Interviewing is both an art and a science. It is not something you perfect overnight. Practice, preparation and training are all critical to success.
With this in mind, you may think those who are conducting hiring interviews are experts, right? That’s not necessarily the case.
When a department has an opening, it is important for the department manager to participate in the hiring process. It makes sense that the people responsible for managing the new hire are the ones who should be involved in interviewing and hiring candidates. However, interviewing is rarely their area of expertise.
Experience with hiring often leads managers to assume they have the necessary interviewing skills, but surveys reveal that recruiters may feel differently. When asked if their hiring managers were strong interviewers, 45 percent of HR professionals worldwide said no, outpaced by 53 percent of U.S. participants.
Company size impacted the survey’s results as well. 65 percent of HR professionals at large companies said they lacked faith in their hiring managers. That number was reduced to 49 percent at medium-sized companies and 39 percent at small businesses. It’s clear that there is a gap between hiring managers’ performance and recruiter expectations.
Common Interviewing Challenges
Managers are likely experts in their area of the company, yet that may not equate to strong interviewing skills. Some of the common challenges managers face include:
- An unstructured approach.
- To ensure you are conducting fair and unbiased interviews, you should be asking each candidate the same questions in the same way.
- Breakdown in communication between recruiters and managers.
- There should be a discussion between these teams before beginning the hiring process to ensure both parties are prepared and aligned.
- Unaware they should ask open-ended questions.
- Leading questions should be avoided since candidates may try to respond in a socially desirable way.
- Lack of formal interview training.
- Unlike HR professionals, the majority of hiring managers have had no formal interview training. For the most part, they conduct interviews infrequently enough that they have limited opportunities to develop the skill or are accustomed to going with their gut instinct.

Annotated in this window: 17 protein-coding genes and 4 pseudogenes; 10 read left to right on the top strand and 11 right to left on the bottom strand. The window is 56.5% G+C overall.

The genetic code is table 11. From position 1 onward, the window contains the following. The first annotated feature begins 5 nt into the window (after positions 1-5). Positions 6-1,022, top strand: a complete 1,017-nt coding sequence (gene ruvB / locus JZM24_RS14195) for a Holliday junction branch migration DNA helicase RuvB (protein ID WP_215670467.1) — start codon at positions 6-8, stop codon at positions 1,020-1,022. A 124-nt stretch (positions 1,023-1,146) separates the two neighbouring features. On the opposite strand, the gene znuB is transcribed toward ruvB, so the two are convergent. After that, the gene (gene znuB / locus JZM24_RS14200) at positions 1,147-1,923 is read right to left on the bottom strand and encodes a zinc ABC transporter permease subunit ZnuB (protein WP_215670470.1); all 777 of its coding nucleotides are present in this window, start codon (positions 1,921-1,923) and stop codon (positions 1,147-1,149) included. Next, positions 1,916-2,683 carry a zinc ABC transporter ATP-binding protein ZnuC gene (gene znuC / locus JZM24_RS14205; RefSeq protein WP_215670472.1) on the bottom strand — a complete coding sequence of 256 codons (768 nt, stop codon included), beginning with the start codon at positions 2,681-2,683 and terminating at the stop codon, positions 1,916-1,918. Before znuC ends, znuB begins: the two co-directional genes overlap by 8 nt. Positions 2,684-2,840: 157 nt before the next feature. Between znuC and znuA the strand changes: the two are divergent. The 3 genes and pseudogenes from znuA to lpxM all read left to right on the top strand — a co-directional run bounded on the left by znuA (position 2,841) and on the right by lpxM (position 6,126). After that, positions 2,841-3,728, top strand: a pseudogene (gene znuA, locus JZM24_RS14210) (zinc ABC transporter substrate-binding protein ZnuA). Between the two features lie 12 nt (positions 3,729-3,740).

After receiving training, even experienced managers may be surprised to learn that there is a legal way to conduct interviews and that they have been doing it wrong. Many are excited to take a new approach after learning that structured interviews are almost twice as effective as unstructured interviews; further, they discover how much useful information they can obtain from an interviewee after incorporating the recommended changes.
Simple Tips to Improve Interviewing
Even without formal training, there are some simple ways recruiters can help managers become better interviewers.
- Standardize the process.
- A structured interview approach is when each interviewee is presented with the same questions delivered in the same order. Help your managers organize their questions so they are prepared for the interview.
- Provide questions.
- If recruiters and hiring managers collaborate at the beginning of the process, recruiters can put together questions that capture mutual goals.
- Have the interview team agree on the correct answer.
- Go in ahead of time knowing what you do and don’t want to hear from the candidate.
- Provide a list of do’s and don’ts including:
- Do ask questions about past on-the-job behavior.
- Don’t ask questions that are not job related e.g. around hobbies, commute, politics, etc.
Integrating a Hiring Assessment
Using a hiring assessment, like the Emergenetics Selection Program, can make the interviewing process easier by:
- Identifying candidates with the best potential.
- By focusing only on those candidates that have the necessary skills and alignment with the open position, you have better prospects when beginning the interviewing stage.
- Providing objective information to discuss during the interview.
- After viewing candidates’ assessment results, you and your hiring manager will have a better understanding of how they will approach work. Use the results to form questions, and ask the same questions of everyone.
- Giving a baseline for candidate comparisons.
- By using a hiring assessment, you are able to compare each candidate against the requirements for the job instead of relying on intuition alone.
Conducting interviews that follow a standardized, objective approach will help your company better identify the right fit for your open position, supporting employee retention. Even though hiring managers may not have formal training, recruiters can be a great resource. Working together and incorporating a hiring assessment can help you further streamline your hiring process.
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